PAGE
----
As idyllic as a toxic-free world would be, the bottom line is that we no longer live in a world of no pesticides, herbicides and a host other chemicals that are liberally sprayed on our food and into our environment. Ultimately, the degradation of our food quality is unleashing havoc on our health; and is manifesting through the development of intolerances towards particular foods.
Our evolutionary bodies require real food, movement, sleep, connection, downtime, and sunlight. In today’s society, we’ve created what nutritionist Cyndi O’Meara, founder of Changing Habits, describes as “a perfect storm of events that is killing the body’s ability to tolerate and adapt to food.” Cue, food intolerances—and plenty of ‘em, with one in three Australian’s, avoid gluten, dairy or meat due to adverse side effects, according to a CSIRO study.
Here’s what you need to know about food intolerances—how to decrease your chance of developing them, and what to do if you have one:
They can come out of nowhere
According to Cyndi, someone could tolerate a certain food for the most of their life, then suddenly reach their zero-tolerance threshold, which renders them unable to physically deal with eating that food anymore. Reasons behind someone becoming ‘suddenly’ intolerant towards a particular food include intestinal permeability in the gut (leaky gut) and dysbiosis of the microbiome. These (very science-y sounding things) essentially mean there is less protection for the gut lining and less communication between the gut and immune system to protect against adverse reactions to food. In other words, a compromised gut is a gateway to food intolerances.
Other reasons include the lack of minerals that are present in the food we eat—primarily due to depleted soil quality—and the poor sanitisation of foods like leafy greens, which are often either not washed, or washed in a heavily chlorinated water supply. Bit of a bleak outlook, isn’t it?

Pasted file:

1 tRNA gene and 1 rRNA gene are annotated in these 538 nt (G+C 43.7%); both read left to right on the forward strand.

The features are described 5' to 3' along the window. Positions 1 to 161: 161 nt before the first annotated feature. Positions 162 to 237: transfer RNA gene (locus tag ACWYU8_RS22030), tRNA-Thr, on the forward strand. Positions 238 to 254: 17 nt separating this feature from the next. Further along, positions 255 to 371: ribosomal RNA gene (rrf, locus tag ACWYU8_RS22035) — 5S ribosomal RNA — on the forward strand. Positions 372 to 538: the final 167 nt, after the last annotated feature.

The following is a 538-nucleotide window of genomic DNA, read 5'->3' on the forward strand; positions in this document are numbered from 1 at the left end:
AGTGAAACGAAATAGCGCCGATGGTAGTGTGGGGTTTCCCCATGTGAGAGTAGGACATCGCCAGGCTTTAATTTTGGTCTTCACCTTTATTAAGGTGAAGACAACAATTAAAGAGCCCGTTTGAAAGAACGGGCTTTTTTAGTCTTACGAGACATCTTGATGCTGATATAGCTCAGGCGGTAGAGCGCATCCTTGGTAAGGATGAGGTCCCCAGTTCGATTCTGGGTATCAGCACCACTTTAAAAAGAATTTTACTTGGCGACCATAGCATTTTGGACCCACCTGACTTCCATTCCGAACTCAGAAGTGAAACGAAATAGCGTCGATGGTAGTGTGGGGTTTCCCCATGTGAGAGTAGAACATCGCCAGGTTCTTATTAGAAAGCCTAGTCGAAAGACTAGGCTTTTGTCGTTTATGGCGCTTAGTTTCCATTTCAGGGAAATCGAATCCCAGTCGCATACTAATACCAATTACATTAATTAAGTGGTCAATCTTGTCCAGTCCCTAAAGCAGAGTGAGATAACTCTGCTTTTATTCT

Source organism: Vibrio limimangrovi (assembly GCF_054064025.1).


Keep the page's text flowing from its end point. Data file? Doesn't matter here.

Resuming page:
Cyndi encourages people to focus on seasonal, local and organic produce, which inherently lends itself to a rainbow diet. If something is in season for you locally, this invariably means it is the best quality and hasn’t been spoiled by sitting in a shipping container for god knows how long.
While eating seasonally and ensuring a good rotation of foods does help to prevent food intolerances from forming, Cyndi reinforces the fact that modern food production and processing is the main reason for the onslaught of food intolerances.
Cutting out the food that is irritating the body, then healing the gut wall lining and supporting the body’s detoxification pathways (aka your liver, kidneys, and skin) is the key to combatting a food intolerance. Increasing the value of the foods you’re eating by making them as nutrient dense as you can also help support the healing process, alongside picking organic produce where possible and harmonising your gut microbiome by upping your consumption of fermented foods.
Listen to your body
While many people will be able to fully reintroduce the problem food, it might be a matter of only allowing yourself to consume small amounts of it if it’s still troubling you when it comes to reintroduction. There are no hard and fast rules, however, as Cyndi says, “the key is listening to your body. If it makes you feel good, eat it. If it makes you feel terrible, stop. Most people have stopped listening to what their body is trying to tell them, and getting back in tune with it is fundamental to any healing protocol.”